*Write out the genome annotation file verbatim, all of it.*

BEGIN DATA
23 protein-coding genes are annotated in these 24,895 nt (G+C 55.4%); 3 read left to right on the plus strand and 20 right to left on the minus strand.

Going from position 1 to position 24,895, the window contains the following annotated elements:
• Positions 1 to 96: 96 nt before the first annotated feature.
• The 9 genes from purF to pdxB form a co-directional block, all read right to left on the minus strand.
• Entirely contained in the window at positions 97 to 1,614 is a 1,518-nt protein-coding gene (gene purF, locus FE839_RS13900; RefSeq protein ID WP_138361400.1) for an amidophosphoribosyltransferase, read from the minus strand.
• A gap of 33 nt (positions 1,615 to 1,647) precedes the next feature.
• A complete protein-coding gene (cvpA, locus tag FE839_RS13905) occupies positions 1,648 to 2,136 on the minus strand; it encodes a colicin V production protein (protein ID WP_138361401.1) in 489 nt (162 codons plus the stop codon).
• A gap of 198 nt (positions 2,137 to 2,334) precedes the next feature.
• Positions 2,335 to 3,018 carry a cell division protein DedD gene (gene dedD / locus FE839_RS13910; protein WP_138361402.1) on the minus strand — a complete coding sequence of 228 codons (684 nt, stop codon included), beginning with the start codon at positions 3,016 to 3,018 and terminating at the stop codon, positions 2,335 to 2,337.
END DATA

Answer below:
23 protein-coding genes are annotated in these 24,895 nt (G+C 55.4%); 3 read left to right on the plus strand and 20 right to left on the minus strand.

Going from position 1 to position 24,895, the window contains the following annotated elements:
• Positions 1 to 96: 96 nt before the first annotated feature.
• The 9 genes from purF to pdxB form a co-directional block, all read right to left on the minus strand.
• Entirely contained in the window at positions 97 to 1,614 is a 1,518-nt protein-coding gene (gene purF, locus FE839_RS13900; RefSeq protein ID WP_138361400.1) for an amidophosphoribosyltransferase, read from the minus strand.
• A gap of 33 nt (positions 1,615 to 1,647) precedes the next feature.
• A complete protein-coding gene (cvpA, locus tag FE839_RS13905) occupies positions 1,648 to 2,136 on the minus strand; it encodes a colicin V production protein (protein ID WP_138361401.1) in 489 nt (162 codons plus the stop codon).
• A gap of 198 nt (positions 2,137 to 2,334) precedes the next feature.
• Positions 2,335 to 3,018 carry a cell division protein DedD gene (gene dedD / locus FE839_RS13910; protein WP_138361402.1) on the minus strand — a complete coding sequence of 228 codons (684 nt, stop codon included), beginning with the start codon at positions 3,016 to 3,018 and terminating at the stop codon, positions 2,335 to 2,337.